The 1998 designation followed on from a deferral in 1997 and bureaucratic tactics including what one COSEWIC insider characterized as "a plan to make it late." Press interest before the 1998 meeting had, however, likely deterred a further deferral. COSEWIC's 'single unit' basis of listing was at the behest of DFO, although DFO had previously in criticism demanded (properly, given the new evidence) that the report address multiple stocks. Bell had agreed with that criticism and revised accordingly, but DFO then changed its mind without explanation.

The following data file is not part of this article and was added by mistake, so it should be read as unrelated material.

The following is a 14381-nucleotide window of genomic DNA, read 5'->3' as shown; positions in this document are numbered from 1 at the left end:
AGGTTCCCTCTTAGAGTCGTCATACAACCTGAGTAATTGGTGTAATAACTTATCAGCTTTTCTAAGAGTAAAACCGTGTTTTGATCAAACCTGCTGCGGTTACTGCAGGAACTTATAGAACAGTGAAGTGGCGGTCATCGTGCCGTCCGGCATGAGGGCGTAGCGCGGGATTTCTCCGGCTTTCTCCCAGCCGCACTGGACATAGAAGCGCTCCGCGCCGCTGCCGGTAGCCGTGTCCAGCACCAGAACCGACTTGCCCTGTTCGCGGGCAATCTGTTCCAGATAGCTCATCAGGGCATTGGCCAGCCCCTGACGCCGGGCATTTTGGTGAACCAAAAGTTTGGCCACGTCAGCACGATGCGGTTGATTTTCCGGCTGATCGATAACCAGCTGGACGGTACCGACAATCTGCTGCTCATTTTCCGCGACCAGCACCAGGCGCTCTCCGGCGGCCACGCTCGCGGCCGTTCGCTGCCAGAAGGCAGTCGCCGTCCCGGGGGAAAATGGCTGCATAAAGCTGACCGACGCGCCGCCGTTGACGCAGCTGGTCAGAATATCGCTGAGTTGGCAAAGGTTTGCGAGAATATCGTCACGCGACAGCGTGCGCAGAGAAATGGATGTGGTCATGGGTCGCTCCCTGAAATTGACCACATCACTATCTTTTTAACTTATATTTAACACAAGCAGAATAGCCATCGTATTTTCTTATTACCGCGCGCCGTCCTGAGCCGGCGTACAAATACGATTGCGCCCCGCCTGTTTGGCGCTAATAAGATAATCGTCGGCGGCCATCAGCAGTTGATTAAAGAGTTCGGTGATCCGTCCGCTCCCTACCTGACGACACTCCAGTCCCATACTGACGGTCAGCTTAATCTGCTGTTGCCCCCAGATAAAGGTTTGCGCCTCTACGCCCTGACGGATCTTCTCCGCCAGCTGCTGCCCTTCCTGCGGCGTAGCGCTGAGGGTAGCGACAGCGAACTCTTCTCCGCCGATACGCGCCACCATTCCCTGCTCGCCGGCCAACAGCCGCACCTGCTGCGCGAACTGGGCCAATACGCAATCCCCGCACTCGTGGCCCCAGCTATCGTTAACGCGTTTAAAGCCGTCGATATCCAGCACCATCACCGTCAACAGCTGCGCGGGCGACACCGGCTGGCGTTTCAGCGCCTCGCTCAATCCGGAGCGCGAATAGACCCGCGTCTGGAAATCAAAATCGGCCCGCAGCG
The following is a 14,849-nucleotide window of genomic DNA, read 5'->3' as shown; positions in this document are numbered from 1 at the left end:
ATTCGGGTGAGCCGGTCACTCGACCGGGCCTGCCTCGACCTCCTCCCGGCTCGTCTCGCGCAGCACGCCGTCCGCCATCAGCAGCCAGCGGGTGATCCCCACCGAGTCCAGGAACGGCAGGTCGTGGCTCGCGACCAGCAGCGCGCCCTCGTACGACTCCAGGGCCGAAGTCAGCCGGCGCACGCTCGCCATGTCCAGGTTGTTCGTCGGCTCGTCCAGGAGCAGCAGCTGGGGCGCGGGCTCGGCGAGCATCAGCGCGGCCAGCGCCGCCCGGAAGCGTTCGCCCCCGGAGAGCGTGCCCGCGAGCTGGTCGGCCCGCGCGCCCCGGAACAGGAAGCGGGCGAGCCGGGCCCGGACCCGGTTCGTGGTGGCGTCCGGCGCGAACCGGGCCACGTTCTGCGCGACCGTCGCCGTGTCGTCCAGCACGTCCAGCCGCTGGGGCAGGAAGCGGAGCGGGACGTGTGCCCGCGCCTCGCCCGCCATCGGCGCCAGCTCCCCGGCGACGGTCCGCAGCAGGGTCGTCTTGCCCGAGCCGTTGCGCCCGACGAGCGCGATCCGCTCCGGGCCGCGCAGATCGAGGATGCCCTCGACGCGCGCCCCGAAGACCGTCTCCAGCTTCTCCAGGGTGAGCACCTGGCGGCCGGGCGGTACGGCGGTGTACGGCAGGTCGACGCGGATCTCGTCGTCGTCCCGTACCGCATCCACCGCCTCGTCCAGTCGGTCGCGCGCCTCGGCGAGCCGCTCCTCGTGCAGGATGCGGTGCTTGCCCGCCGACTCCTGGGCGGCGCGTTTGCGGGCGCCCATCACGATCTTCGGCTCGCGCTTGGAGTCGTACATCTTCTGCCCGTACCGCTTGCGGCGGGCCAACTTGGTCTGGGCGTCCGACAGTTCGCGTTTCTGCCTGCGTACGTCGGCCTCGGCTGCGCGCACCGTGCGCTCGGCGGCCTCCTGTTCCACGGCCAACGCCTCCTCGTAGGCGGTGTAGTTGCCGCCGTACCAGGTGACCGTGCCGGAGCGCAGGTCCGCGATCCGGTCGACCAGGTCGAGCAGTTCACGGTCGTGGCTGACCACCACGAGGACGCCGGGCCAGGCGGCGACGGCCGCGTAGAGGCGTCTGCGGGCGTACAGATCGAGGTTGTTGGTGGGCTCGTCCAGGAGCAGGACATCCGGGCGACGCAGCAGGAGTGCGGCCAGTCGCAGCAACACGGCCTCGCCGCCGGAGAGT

By the time of COSEWIC's 1998 cod discussion, the Chair had been ousted for having said, "I have seen a lot of status reports … it is as good as I have ever seen in regards to content." COSEWIC had already attempted to alter the 1998 report unilaterally. The report remains one of an undeclared number that is illegally suppressed (COSEWIC refuses to officially release it unless it can change it "so that it … reflects COSEWIC's designation"), in this case despite kudos from eminent reviewers of COSEWIC's own choice. COSEWIC in defense asserted a right to alter the report or that Bell had been asked to provide a report that supported COSEWIC's designation; either defense would involve explicit violations of ethics, of COSEWIC's procedures at the time, and norms of science. The key tactics used to avert any at-risk listing centered on the issue of stock discreteness, and DFO's single-stock stance within COSEWIC contradicted the multiple-stock hypothesis supported by the most recent science (including DFO's, hence DFO's earlier and proper demand that the report address these). Bell has argued that this contradiction between fact and tactic effectively painted management into a corner. It could not acknowledge or explain the contrast between areas where conservation measures were needed and areas where opposite observations were gaining press attention. In effect, DFO's opposition to a listing compromised its ability to carry out its conservation mandate.